There is a ton of talk in the hardware world these days about creating a minimum viable product (MVP) that you can show to customers or investors before investing big money — and time — into a final device. The idea is that you’ll learn a lot through the creation process and even more from how customers interact with the device, learnings that might influence its final design.
However, I recently had a conversation with Pilgrim Beart, who brought the concept of a minimum viable ecosystem to my attention. Beart is CEO of Device Pilot, a company that provides business intelligence from various different devices in one place. With the internet of things, companies are no longer trying to create a product to offer value, but rather establish relationships between companies and individuals to create value. But to understand how those relationships should develop means that product designers need to think about not just a device but how to establish relationships between entities that will work with a device.
For example, in the consumer space, Peloton makes a connected bike that links customers to cycling classes offered around the world. Peloton argues that it is a media company, not a device company. But what it really does is wrap a web of relationships with fitness professionals and studios into a service tied to connected bikes.
Ecosystems can be even more complex in the enterprise space. For example, an automaker might have connected manufacturing equipment that can assess the production time of a car based on data gleaned from similar machines in other automakers’ plants. That data is more valuable in aggregate than it is when it’s just from that one automaker or one plant. So figuring out how to build an ecosystem where data sharing can take place without disclosing trade secrets should become a priority.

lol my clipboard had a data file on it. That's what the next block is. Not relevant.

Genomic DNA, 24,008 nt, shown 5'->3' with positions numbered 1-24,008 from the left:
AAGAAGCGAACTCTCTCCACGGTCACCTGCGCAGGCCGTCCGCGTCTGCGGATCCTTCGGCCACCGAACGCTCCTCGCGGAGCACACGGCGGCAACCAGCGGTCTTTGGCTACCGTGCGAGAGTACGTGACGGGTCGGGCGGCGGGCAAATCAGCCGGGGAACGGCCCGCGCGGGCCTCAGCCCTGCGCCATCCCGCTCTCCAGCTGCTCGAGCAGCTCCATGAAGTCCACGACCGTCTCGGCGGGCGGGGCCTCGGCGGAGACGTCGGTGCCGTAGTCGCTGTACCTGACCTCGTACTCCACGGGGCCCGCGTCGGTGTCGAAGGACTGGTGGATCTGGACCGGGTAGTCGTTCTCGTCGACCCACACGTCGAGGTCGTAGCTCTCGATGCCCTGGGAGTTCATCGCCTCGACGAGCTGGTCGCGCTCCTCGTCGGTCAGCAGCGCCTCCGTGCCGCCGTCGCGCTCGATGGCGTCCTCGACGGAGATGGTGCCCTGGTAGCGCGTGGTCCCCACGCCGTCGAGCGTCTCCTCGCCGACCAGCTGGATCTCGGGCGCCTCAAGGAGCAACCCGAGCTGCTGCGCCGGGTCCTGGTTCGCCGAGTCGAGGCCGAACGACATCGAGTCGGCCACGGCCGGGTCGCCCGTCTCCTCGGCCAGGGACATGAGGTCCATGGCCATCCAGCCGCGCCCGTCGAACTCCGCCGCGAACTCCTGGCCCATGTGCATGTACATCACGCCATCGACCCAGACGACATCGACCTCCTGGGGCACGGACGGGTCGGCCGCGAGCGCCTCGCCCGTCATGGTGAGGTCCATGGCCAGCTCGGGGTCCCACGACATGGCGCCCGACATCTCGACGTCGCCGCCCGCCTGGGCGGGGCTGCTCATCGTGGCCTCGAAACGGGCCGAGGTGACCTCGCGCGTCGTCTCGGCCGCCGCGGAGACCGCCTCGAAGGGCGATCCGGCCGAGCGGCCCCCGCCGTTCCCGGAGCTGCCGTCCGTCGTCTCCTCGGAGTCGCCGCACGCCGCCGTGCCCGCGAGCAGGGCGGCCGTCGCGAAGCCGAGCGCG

It will also influence how you charge for a product and the way that product is physically architected. Beart himself interviewed Gaye Soykök, head of emerging technologies at Legal & General, an asset management company in the UK, in order to better understand the concept and relate it to the internet of things. Here is one excerpt from their conversation:
Soykök: Minimum Viable is application when we’re trying to do something new. There’s indeed a close analogy with MVP: we don’t just create products anymore — a website, an app. Maybe it’s my luck, but almost always these days it’s more complicated than only a product and it takes several different players to deliver and create value. “Viable” means that it’s enough to test an idea. And if the concept works not just technically but for adoption, then it’s viable enough, so it takes off and grows by itself. It’s an organic metaphor.Beart: Yes, that “taking off” is what many IoT use cases need right now. Often, the first application has to pay the costs, e.g. smart streetlights in a city have to pay for the network, but then subsequent applications in the same ecosystem can ride on the back of that investment and quickly get returns — so the ecosystem as a whole starts to take off. So, smart cities may need to some things to sponsor that first application in order to reap the ecosystem benefits more quickly.
This framework is an excellent way for us to start thinking about IoT. Yes, we have to get the hardware, the back-end cloud architecture, and more, right, but we also have to figure out what it’s going to take to get real value out of any IoT investment. That means bringing in partners early and sharing ideas with them.
One way to start this process is by mapping out which competencies, data, and services your operations can bring to the table. Then figure out the type of need your organization can fulfill. What tools does your organization have to meet that need? What is missing? Can you find a partner that has that piece of the puzzle? Can you find some way to co-market a product that solves that need and can become part of an ecosystem of services?
You also have figure out how to get people or companies involved in your ecosystem. It may be as simple as offering a share of the revenue generated or as complex as building out a network of participants by incentivizing them with credits or points. The article mentions Nodle, for example, which is building a Low-Power Wide-Area network using individual Bluetooth connections by providing cryptocurrency to users who share their connections.
The whole article is jam-packed with nature analogies as well as some other case studies, and I would recommend it to anyone trying to think through an IoT product. If you’re looking to expand your view beyond a piece of hardware to encompass a real service, its insights are invaluable. Indeed, tomorrow’s big companies are being formed today, and those that view their products within an ecosystem will likely fare far better than those that limit themselves to a single device.
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